DHAHRAN, December 20, 2003 -- Saudi Aramco signed a series of four energy conversion agreements on Saturday with a private-sector consortium comprising International Power of the United Kingdom and Saudi Oger, to implement four cogeneration projects to supply electricity and steam to Saudi Aramco.
The projects will produce over 1,000 megawatts of electricity and more than 4 million pounds of steam per hour.
The projects will be implemented under the "BOOT" (Build-Operate-Own-Transfer) business model, whereby the investors will build, own and operate the cogeneration facilities and transfer them to Saudi Aramco 20 years after commencement of commercial operations. Saudi Aramco will construct the facilities required to connect the new projects, whose total value will exceed SR 2 billion, to its existing facilities.
The deal was signed for International Power by chief executive officer Philip Cox; for Saudi Oger by senior vice president Emad Baban; and for Saudi Aramco by vice president of Project Management Isam A. Al-Bayat. Abdallah S. Jum'ah, Saudi Aramco's president and CEO, also participated in the signing ceremony, held at the Saudi Aramco Exhibit in Dhahran.
Jum'ah underscored the program's pioneering investment approach and the state-of-the-art technology that will utilized in the cogeneration plants. He said the program was aimed at providing a reliable, cost-effective source of electricity and steam for key Saudi Aramco oil and gas processing facilities and encouraging investment by the private sector in the Kingdom and internationally.
Jum'ah stressed that the program is consistent with Saudi Aramco's objectives of boosting operating efficiency, reducing costs and protecting the environment.
Execution of the agreements, he said, represents an important step in Saudi Aramco's ongoing efforts to support the national economy. It also grants a greater role in oil and gas operations to the private sector and introduces new ideas and innovative investment opportunities to leverage the Kingdom's hydrocarbon resources, Jum'ah said.
He expressed satisfaction at the interest shown by investors in this program, which signals a high level of confidence in Saudi Aramco and the Kingdom.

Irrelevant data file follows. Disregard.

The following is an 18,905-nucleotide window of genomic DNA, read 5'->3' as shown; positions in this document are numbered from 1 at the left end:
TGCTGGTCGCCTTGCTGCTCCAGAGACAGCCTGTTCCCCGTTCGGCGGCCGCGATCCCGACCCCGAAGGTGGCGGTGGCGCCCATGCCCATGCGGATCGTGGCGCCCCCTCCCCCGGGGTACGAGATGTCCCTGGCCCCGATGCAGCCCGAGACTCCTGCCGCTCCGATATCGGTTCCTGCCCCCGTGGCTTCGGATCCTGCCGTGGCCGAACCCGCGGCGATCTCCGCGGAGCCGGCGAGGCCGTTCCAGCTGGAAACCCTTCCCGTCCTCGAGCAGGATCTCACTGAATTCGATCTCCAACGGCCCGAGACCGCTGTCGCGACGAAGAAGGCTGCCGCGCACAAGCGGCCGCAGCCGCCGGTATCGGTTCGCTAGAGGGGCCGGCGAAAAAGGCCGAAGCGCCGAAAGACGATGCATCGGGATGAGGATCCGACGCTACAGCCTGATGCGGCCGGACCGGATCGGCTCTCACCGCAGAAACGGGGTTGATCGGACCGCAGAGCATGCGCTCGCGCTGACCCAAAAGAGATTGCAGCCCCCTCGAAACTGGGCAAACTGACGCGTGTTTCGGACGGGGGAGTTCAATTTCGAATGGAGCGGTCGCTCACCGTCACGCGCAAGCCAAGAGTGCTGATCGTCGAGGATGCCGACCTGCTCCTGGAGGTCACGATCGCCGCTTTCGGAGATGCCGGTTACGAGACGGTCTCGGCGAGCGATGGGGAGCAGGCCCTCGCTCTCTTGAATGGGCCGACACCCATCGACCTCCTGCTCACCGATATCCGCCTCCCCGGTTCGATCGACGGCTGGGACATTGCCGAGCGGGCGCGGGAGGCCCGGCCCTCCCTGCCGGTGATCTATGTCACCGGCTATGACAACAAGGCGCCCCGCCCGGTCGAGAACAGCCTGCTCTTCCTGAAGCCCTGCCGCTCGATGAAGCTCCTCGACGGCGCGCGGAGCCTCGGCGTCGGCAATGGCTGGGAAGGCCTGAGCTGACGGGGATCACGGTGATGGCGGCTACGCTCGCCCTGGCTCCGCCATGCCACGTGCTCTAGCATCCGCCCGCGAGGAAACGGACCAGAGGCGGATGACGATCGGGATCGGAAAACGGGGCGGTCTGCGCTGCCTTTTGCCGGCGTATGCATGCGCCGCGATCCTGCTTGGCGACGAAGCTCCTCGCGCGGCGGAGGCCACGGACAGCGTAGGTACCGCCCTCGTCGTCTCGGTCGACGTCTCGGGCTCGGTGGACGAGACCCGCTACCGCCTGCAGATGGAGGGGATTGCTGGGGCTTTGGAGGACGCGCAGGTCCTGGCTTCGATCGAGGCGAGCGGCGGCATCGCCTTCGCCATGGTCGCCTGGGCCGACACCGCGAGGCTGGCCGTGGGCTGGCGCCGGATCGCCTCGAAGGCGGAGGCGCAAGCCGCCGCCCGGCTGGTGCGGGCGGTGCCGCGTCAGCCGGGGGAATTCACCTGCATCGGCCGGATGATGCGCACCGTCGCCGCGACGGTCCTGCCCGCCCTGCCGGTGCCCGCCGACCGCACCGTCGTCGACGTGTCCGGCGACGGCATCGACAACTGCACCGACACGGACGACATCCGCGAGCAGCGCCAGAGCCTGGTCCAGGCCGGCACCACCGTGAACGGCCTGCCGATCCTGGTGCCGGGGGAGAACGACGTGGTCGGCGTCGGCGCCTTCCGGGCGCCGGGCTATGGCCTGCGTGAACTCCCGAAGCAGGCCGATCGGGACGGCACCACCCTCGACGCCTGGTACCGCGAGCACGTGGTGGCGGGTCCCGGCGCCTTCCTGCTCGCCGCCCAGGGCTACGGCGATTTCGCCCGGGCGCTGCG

Philip Cox said the agreement represents International Power's first entry into the Saudi market. He was pleased that International Power was making a substantial investment in the Kingdom at a time when Saudi Arabia was gearing up to invite investors in independent water and power projects.
Emad Baban of Saudi Oger highlighted the significance of the accord not only to Saudi Aramco but also to the Kingdom, in terms of its value in encouraging private investment, both local and foreign, particularly since it is the first power generation project of its size to be implemented by the private sector in Saudi Arabia.
Under the agreement, Tihama Company, a joint venture of the International Power-Saudi Oger consortium, will build, finance and operate cogeneration facilities at four key Saudi Aramco operating sites in the Eastern Province: 'Uthmaniyah, Shedgum, and Ju'aymah Gas Plants and Ras Tanura Refinery. Ownership of the facilities will be conveyed to Saudi Aramco after 20 years.
Implementation is expected to begin in the first half of 2004 and to be completed in phases during 2006. Saudi Aramco will supply the cogeneration facilities with gas and water required for power and steam generation.
Local contractors are expected to participate in a major way in the construction activity, estimated at hundreds of millions of Saudi riyals. Furthermore, the total operation, maintenance and support services costs in which local contractors, vendors and suppliers are expected to participate, are estimated at about SR 100 million per year.